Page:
Early Headlines: Kurds Limit Erdogan Power, New Snowden Documents, U.S. Inflation Pressures, Korea Income Growth Surges, IMF Confusion, Migration Development Bank and More

June 5th, 2015
in News, econ_news, syndication

Early Bird Headlines 05 June 2015

Econintersect: Here are some of the headlines we found to help you start your day. For more headlines see our afternoon feature for GEI members, What We Read Today, which has many more headlines and a number of article discussions to keep you abreast of what we have found interesting.


Follow up:


... we could definitely be witnessing the beginnings of a move down the proverbial slippery slope, particularly given the sensitive state of our economy.

'Unless of course we aren't, particularly if central banks step in once again to try and save the day while kicking the proverbial can down the road.

  • Toward a Migration Development Bank for Transition Economies (Huffington Post) Labor migration and remittances may bring positive economic effects to developing countries. This is the case particularly in countries like those in Eastern Europe and Former Soviet Union members where remittances constitute high shares of foreign-currency revenues and GDP. There is nevertheless clear evidence of an untapped development potential associated with those flows of labor and remittances, especially because of a lack of appropriate institutions. This author is in favor of a creation of a migration development bank as part of efforts to fill such a gap. See also One in Nine People Go Hungry. Can Remittances be the Remedy? by Florica Mois, GEI Associate.


  • New Snowden Documents Reveal Secret Memos Expanding Spying (ProPublica) The Obama administration has stepped up the NSA's warrantless surveillance program on U.S. soil to search for signs of hacking.
  • Weak U.S. productivity, rising labor costs stir inflation concern (Reuters) U.S. nonfarm productivity fell more sharply than initially thought in the first quarter, leading to a jump in labor-related production costs, a trend that could ignite inflation if sustained. Other data on Thursday showed the labor market tightening, with first-time applications for unemployment aid falling last week and the number of people on benefit rolls hitting the lowest level since 2000. Reuters says the reports are likely keep the Federal Reserve on track to raise interest rates later this year.



  • Erdogan’s Kurdish Chickens Are Coming Home to Roost (Foreign Policy) The president's peace process with his country's rebellious Kurds could be the very thing that stops his bid for total power. A coalition aligned around the pro-Kurdish Peoples' Democratic Party (HDP) in the upcoming parliamentary vote could deny Erdogan's Justice and Development Party (AKP) the 330 seats it needs to control the government.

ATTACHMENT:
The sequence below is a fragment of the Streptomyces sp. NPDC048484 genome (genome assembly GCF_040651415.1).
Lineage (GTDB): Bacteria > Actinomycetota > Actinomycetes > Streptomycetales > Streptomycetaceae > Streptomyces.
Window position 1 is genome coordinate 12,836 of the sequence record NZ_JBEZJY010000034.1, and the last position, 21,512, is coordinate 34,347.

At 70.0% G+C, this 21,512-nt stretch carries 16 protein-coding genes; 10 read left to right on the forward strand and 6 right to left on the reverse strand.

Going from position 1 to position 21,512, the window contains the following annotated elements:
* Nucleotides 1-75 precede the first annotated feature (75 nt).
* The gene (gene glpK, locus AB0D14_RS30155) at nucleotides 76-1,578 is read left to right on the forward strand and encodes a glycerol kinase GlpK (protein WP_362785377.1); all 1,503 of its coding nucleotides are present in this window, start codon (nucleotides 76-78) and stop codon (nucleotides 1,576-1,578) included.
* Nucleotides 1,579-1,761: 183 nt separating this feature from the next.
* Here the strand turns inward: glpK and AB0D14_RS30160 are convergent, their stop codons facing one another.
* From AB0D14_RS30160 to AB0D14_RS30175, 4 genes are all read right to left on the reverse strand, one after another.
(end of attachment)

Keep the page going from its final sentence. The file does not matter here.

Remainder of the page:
• U.S. Aims to Hold the Line on Russian Sanctions at G-7 Summit (Foreign Policy) At the G-7 summit starting Sunday in Germany, as heavy fighting rages on in eastern Ukraine, the United States plans to urge European allies to extend sanctions against Moscow as continued punishment for fueling pro-Russian separatists in their year-long battle against Kiev's forces.


  • FDI inflow dips 40% in March (Business Standard) Foreign direct investment (FDI) was lower in March but increased 27% over the entire fiscal year. During the entire financial year, India received the maximum FDI from Mauritius ($9.03 billion), followed by Singapore ($6.74 billion), the Netherlands ($3.43 billion), Japan ($2.08 billion) and the US ($1.82 billion).

South Korea

  • Korea’s growth hits 5-year high (The Korea Herald) South Korea's gross national income (GNI) posted its highest growth in more than five years during the first quarter on the back of improved trade terms from then-low oil import prices. Though the nation's first-quarter GDP growth stood at 0.8% over the previous quarter, its GNI - a barometer for consumers' purchasing power - increased by 4.2%.


  • Col. Liu and Dr. Pillsbury Have a Dream: The Inevitable Showdown Between China and America (Foreign Policy) The authors of two books about conflict between China and the U.S. have become the best of friends. Liu Mingfu, a retired colonel in China's People's Liberation Army and author of The China Dream, a book about how China can displace the United States to become the world's most powerful country. Liu suggests that Beijing should pour resources into its military, so that the United States won't dare meddle with China in the seas off of its coast. Michael Pillsbury, a longtime China strategist at the Pentagon has written, The Hundred-Year Marathon, which argues that China has a "secret strategy to replace America as the global superpower" by 2049. Pillsbury told FP that China "is essentially outsmarting us in this game of thrones," and that as a result, the United States needs a strategy to manage China's rise.
  • China may free up bank deposit rates soon: PBOC official (China Daily) China's central bank is likely to remove the ceiling on bank deposit rates soon, instead of raising the cap again. The move would mark a landmark reform towards allowing market forces to determine the cost of credit to help rebalance the world's second-largest economy.
  • China Said to Probe a Relative of Former Central Bank Governor (Bloomberg) Chinese authorities are holding for questioning Che Feng, son-in-law of former central bank Governor Dai Xianglong, as part of a probe into economic and financial matters (aka corruption).



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